Brief history lesson in Poland wall murals
As already stated, Poland has a rich history and diving into it to deeply will take a long time. Let us thus start with the fact that Polish lands are gorgeous, rich in natural resources and worth visiting. That is why some countries became extremely jealous and in 1772 the first partition of Polish lands took place. Poland was divided into 3 parts among Russia, Austria and Prussia. This is where you can see a lot of the remaining influences, such as in the Poland wall mural titled "Riverside of Gdansk". It showcases the beauty of Poland and the varied influences different states had on its architecture. From 1914 Poland fought in World War I and in 1918 finally regained their independence. To celebrate this or have a tinge of nostalgia for it, you can acquire a Poland wall mural like "Burn My Shadow", which depicts a lone Pole fishing on an eerie lake. It is powerful and at the same dramatic, ideal for any domicile or workplace, lending it a lot of visual weight.
Touch of nature
A wild and primeval land that straddles the border between Poland and Belarus in the country’s extreme east, Bialowieza Forest is considered one of the last vestiges of virgin woodland in Europe. It enjoys the status of a designated UNESCO World Heritage Site for its environment and untouched natural beauty. Poland wall murals also shine a light on this beauty in the form of a motif named "Dawn of Bialowieza Meadows", a stunning scene which can evoke a lot of emotion. This particular Poland wall mural would look sublime in a bedroom, inspiring us not just to get up, but make the most out of our day. "Breakwater at Niechorze" is another edgy and slightly dark Poland wall mural that can act as the ideal focal point in your space.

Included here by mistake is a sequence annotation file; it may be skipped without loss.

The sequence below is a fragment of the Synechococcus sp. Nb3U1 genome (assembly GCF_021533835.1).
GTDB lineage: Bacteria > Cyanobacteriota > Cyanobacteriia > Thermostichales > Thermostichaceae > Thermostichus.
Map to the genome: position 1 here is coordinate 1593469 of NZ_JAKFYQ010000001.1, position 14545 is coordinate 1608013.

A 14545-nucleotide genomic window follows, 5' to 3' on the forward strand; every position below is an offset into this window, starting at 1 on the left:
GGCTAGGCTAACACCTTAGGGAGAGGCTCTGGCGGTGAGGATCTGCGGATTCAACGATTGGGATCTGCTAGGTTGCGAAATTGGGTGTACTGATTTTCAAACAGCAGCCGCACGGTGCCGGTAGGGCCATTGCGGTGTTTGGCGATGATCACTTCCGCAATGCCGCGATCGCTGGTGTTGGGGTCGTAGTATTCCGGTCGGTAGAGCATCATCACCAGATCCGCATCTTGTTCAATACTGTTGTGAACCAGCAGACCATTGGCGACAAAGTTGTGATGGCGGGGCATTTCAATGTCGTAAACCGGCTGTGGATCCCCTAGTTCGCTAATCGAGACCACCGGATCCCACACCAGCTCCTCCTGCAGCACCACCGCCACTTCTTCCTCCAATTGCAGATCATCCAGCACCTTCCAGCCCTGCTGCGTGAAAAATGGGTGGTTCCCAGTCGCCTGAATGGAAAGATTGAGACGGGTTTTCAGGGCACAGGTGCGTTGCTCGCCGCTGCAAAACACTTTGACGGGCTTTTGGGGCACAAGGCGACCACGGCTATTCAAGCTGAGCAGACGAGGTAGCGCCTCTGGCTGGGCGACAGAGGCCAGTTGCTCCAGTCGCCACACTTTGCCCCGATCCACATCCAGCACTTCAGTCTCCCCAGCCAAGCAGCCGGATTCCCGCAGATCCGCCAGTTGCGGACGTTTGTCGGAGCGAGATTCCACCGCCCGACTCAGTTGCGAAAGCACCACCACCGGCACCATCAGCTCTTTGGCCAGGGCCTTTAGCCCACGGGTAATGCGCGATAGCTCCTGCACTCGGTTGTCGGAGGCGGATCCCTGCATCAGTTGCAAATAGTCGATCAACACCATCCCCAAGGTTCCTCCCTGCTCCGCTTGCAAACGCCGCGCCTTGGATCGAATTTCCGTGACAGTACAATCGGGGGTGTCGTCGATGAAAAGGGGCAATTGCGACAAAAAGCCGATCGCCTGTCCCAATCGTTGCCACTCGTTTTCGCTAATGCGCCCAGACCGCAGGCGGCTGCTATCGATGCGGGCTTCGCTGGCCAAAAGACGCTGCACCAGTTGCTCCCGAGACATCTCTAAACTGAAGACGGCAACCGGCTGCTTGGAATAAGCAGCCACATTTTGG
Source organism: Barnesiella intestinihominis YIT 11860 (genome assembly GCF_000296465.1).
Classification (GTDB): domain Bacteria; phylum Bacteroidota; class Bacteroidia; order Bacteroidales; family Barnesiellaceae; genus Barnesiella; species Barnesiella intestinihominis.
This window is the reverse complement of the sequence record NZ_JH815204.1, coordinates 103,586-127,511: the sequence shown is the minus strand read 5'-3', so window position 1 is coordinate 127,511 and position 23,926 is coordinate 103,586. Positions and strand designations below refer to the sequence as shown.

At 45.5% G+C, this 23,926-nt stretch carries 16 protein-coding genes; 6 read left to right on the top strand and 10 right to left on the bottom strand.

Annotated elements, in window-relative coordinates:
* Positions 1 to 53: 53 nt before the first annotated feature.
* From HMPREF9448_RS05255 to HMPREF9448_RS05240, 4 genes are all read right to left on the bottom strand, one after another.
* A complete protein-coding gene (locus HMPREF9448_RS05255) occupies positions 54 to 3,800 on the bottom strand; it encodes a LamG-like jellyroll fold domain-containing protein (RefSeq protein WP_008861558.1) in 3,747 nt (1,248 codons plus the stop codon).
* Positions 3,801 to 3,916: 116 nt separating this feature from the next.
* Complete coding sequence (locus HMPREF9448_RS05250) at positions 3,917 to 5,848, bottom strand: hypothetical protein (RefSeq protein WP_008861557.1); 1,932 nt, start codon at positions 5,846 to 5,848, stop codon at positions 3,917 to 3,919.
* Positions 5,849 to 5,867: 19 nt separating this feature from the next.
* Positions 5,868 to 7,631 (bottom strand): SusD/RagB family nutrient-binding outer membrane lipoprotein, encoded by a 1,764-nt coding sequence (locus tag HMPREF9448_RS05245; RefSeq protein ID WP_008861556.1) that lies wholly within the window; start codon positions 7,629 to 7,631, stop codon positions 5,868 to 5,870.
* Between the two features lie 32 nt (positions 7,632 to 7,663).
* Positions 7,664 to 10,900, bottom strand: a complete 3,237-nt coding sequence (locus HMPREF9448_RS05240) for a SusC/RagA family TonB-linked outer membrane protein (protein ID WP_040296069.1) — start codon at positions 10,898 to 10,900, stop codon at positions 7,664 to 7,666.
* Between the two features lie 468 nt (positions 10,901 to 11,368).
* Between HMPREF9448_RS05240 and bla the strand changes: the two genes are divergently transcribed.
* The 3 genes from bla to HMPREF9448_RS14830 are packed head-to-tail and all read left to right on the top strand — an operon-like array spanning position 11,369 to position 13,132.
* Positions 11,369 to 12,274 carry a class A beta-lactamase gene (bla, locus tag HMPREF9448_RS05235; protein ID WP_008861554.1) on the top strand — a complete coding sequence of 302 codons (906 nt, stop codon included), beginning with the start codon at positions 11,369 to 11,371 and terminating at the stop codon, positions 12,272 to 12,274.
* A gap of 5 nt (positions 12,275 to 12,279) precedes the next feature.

Minor tier of Poland wall murals
Did you know that Warsaw is not the first capital of Poland? Gniezno was the first Polish capital and the historical sources say that Polish state was established there. Nonetheless, Warsaw today is a rapidly-developing city in Central Europe, attracting more and more foreign visitors by the year. You can see why in Poland wall murals in the veins of "Warsaw Skyline, black and white", which is one in a set of different colours that depict the gorgeous skyline of this interesting metropolis. Warsaw Old Town, rebuilt after World War II based on paintings from the 17th-18th centuries, is now protected by UNESCO and a perfect example of restoration of cultural heritage. Not only are our Poland wall murals tremendous in style, but also carry a deeper meaning and appreciation for this location. "Warsaw Poland Skyline" comes in a varied palette of colours, each bringing their own appeal to a space, whether this is a home or the office. The Palace of Culture and Science in Warsaw was a gift of the Soviet dictator Stalin to the Polish nation. At 237 meters tall, it is the tallest building in Poland, and at 165 meters, the clock tower is considered to be the tallest in Europe. You can see this in the multiple Poland wall murals prefaced by the words "Warsaw Skyline".